Raton Pass connects the the Upper Arkansas River drainage to Northern New Mexico. Control over this route has quite an interesting history. A crooked toll road for miners and tradesman during the infancy of America, a narrow mountain passageway for rail, and a modern convenience, this route was reportedly blazed in 1821. This tract of land through the northern Sangre de Cristo Mountain range has been commodified at every bendy turn, and its importance to the surrounding economy is reflected in its inclusion on the Santa Fe Trail and–more recently–the National Register of Historic Places.
One of the first recorded journeys1 over the pass was made by William Becknell, a businessman fleeing failed ventures and political aspirations in Missouri; he hoped to reverse his fortunes by trading beaver pelts from Northern New Mexico. Becknell left Franklin, Missouri with four companions in September, 1821 with a load of freight to deliver to Santa Fe. By that time conquistadors, trappers, and traders had already established a rough trail through the pass, but Becknell is often credited with being the first to take wagons through the area. However, that portion of the journey has been called into question after the discovery of the diary of Pedro Ignacio Gallego in 1993. Mexican Army Captain Gallego and 400 of his soldiers encountered Becknell far from the area in which he claimed to be, and these writings–along with Becknell’s own journal describing the landscape–show evidence that he and his men probably misidentified the Canadian River and instead crossed at another river south of present day Las Vegas, New Mexico.1
After a month of trading, Becknell left Santa Fe on December 13th, and the men returned to Missouri safely in January of 1822. His investment of $300 in trading goods had returned approximately $6000 in coin. The profits made by William Becknell’s first trading trip brought much needed money and valuable goods into central Missouri where the Panic of 1819 had devastated the local economy.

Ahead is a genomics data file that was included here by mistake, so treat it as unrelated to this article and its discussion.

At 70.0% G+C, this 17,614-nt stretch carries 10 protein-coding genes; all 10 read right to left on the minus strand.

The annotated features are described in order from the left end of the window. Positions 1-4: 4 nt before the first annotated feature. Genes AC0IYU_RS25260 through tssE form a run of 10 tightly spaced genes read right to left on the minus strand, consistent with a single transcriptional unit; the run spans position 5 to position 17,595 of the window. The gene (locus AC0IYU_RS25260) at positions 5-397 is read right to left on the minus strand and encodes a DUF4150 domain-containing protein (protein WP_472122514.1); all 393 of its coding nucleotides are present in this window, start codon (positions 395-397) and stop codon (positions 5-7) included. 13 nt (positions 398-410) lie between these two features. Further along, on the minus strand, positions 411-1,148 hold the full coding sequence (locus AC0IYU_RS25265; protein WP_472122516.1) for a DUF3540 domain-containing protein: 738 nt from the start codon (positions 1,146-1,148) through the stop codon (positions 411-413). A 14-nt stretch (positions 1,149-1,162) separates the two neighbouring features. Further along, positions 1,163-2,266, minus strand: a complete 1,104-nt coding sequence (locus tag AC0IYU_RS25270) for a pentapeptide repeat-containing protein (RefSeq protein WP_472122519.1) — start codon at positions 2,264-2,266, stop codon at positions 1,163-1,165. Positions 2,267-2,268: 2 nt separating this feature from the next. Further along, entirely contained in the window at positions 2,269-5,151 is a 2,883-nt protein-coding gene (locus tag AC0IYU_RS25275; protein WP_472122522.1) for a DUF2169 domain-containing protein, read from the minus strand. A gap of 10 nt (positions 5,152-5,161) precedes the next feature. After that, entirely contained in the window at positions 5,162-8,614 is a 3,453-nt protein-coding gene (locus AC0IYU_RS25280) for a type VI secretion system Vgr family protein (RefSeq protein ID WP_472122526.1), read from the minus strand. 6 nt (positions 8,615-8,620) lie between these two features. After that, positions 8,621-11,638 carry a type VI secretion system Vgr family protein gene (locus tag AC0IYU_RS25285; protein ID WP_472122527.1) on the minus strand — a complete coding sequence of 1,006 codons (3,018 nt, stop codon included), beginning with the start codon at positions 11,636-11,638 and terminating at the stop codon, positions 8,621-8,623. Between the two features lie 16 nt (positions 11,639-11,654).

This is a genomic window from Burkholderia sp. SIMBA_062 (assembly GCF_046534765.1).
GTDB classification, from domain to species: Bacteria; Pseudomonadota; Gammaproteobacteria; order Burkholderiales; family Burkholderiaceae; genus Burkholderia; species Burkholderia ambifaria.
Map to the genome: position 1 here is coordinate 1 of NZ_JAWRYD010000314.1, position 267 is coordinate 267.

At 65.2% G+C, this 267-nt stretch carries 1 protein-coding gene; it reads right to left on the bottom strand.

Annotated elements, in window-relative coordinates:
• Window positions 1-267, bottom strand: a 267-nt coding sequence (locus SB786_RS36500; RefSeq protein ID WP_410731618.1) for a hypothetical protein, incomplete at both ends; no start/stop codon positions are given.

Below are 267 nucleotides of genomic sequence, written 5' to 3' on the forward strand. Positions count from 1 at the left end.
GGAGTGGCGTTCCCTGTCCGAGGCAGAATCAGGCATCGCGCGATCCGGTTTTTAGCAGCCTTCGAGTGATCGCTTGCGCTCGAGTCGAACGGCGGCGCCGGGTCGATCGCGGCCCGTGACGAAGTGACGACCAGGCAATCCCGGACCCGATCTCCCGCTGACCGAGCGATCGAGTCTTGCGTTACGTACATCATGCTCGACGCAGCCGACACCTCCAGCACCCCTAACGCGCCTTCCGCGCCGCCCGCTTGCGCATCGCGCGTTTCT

William Becknell’s description of the pass was accurate enough to scare people away. His depictions of broken wagons, big boulders, and a lack of basic services led most traders along the Santa Fe Trail to choose the Cimarron Cutoff, which cut diagonally across southwestern Kansas and northeastern New Mexico to avoid the mountains. Raton Pass, on the other hand, lay on the Mountain Branch of the trail, which was longer and more difficult but did have more water and less threat of violence from Native Americans struggling to cling to their land. It received far less traffic than the Cimarron Cutoff but was favored by traders with only a few pack animals or light wagons.
Richens Wootton, a trapper like Becknell, saw the pass as an economic investment and decided to build and operate a toll gate restricting access to the trail. Wootton then claimed to have made the road more accessible to wagon travel. His bridges turned out to be narrow, and the road was laced with culverts; many curves were so sharp that wagons could not pass without damage. Some hills were so steep that wagons had to use double teams for the ascent. The twenty seven-mile journey took most parties five days and wrecked many wagons. With few alternatives, the public almost had to use the Wootton Road.
On August 1, 1865, before either Colorado or New Mexico became a state, Uncle Dick ran an ad in the Territory Gazette (Las Vegas, New Mexico) listing charges at the toll gate. Wagons pulled by two oxen, horses or mules cost $1. Wagons pulled by four cost $1.50. Wagons pulled by more than this cost $2. One man on horseback or on foot cost 25 cents. Loose cattle, horses or mules, pigs or sheep cost 5 cents each.2
Wootton built his house and toll gate on the Colorado side of the pass, and daily stage service on the route started soon after gold was discovered in New Mexico’s Moreno Valley in 1867.3
Once the railroad arrived, Wootton declined an offer of $50,000 for his road in favor of lifetime rail passes and groceries for him and his wife. In 1878 the Atchison, Topeka, and Santa Fe Railroad (ATSF) beat the Denver & Rio Grande Railroad (D&RG) to the route up Raton Pass, which had space for only one rail line. ATSF decided to tunnel under the summit of the pass to cut down on what was already a steep and grueling climb, but in the meantime it built a temporary track over the pass to allow trains to start traveling the route in late 1878. This marked the end of most wagon and stagecoach traffic over Raton Pass. The railroad tunnel under the pass opened in September 1879.